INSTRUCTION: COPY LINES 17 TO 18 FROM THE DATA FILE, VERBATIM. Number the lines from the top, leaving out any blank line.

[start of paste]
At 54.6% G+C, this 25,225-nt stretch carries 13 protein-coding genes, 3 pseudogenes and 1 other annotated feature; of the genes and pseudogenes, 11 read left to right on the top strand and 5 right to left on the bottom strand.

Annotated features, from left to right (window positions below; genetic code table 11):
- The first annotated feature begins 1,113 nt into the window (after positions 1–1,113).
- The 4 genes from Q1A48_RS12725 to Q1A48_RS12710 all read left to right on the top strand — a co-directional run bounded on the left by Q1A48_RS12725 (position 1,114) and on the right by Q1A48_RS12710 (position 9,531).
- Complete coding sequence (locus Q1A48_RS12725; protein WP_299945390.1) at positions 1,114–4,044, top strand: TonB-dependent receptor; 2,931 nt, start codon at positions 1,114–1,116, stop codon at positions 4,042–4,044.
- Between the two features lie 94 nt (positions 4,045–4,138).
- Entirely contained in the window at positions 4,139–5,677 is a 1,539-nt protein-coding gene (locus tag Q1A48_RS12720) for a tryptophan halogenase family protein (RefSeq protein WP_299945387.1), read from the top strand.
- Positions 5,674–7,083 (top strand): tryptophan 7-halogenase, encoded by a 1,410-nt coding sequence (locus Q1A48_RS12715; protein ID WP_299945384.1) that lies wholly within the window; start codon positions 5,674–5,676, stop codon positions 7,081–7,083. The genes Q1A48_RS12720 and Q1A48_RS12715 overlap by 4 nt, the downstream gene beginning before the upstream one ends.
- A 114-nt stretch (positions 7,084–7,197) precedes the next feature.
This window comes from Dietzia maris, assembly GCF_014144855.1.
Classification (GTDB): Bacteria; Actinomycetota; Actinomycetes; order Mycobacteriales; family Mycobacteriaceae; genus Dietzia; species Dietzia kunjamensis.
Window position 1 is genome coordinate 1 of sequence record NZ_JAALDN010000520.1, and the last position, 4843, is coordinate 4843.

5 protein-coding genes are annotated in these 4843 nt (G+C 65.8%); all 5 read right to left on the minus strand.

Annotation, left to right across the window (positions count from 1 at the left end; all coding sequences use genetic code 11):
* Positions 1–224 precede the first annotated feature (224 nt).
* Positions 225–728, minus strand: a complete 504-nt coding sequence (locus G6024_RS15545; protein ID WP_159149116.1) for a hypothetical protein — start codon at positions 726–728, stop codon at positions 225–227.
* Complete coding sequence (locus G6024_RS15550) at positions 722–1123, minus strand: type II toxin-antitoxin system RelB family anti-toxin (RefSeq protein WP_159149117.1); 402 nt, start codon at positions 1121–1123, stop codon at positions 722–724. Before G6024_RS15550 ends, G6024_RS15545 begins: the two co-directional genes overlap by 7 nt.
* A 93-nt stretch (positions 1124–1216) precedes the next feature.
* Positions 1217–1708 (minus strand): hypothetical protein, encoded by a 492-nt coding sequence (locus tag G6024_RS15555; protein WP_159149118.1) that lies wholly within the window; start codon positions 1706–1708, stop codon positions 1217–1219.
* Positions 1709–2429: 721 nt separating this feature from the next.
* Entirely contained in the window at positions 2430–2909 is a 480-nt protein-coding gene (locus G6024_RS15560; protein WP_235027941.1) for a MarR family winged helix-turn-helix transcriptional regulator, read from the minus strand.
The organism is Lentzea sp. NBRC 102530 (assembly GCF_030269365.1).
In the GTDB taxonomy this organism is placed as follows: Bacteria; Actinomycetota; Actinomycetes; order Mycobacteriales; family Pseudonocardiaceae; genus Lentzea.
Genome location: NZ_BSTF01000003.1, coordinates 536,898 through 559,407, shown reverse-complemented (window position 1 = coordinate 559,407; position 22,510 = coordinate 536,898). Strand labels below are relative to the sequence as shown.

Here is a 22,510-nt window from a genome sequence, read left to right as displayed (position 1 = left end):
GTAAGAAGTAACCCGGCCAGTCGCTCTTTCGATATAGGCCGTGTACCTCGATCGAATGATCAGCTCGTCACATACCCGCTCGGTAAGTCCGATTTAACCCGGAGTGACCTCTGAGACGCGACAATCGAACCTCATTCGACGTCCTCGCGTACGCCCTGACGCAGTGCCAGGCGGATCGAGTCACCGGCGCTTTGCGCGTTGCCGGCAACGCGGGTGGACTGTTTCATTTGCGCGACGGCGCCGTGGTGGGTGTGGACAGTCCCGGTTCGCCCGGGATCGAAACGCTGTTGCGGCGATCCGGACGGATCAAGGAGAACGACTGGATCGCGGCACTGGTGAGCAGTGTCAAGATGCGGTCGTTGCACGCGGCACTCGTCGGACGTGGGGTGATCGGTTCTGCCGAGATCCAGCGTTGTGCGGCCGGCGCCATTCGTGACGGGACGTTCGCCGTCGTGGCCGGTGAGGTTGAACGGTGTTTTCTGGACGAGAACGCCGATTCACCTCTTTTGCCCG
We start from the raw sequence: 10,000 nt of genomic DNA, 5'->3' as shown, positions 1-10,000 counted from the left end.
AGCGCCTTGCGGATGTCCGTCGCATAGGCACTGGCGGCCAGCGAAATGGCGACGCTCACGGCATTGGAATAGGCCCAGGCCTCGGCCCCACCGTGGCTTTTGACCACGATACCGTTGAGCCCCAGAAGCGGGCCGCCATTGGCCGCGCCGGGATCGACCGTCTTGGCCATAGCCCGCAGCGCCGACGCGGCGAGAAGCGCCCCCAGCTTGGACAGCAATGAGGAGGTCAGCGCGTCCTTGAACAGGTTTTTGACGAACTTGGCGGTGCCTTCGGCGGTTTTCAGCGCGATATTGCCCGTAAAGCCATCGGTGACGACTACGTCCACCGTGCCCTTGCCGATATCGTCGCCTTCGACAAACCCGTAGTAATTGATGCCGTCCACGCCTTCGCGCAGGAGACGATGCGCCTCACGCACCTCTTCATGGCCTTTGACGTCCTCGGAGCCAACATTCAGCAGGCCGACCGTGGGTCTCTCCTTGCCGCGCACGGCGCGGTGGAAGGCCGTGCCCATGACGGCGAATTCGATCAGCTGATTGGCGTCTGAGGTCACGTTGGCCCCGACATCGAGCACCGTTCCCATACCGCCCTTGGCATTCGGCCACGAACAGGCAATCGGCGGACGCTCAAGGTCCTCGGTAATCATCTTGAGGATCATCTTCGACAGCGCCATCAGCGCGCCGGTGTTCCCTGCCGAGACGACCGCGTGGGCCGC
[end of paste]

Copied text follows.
* Complete coding sequence (locus G6024_RS15550) at positions 722–1123, minus strand: type II toxin-antitoxin system RelB family anti-toxin (RefSeq protein WP_159149117.1); 402 nt, start codon at positions 1121–1123, stop codon at positions 722–724. Before G6024_RS15550 ends, G6024_RS15545 begins: the two co-directional genes overlap by 7 nt.
* A 93-nt stretch (positions 1124–1216) precedes the next feature.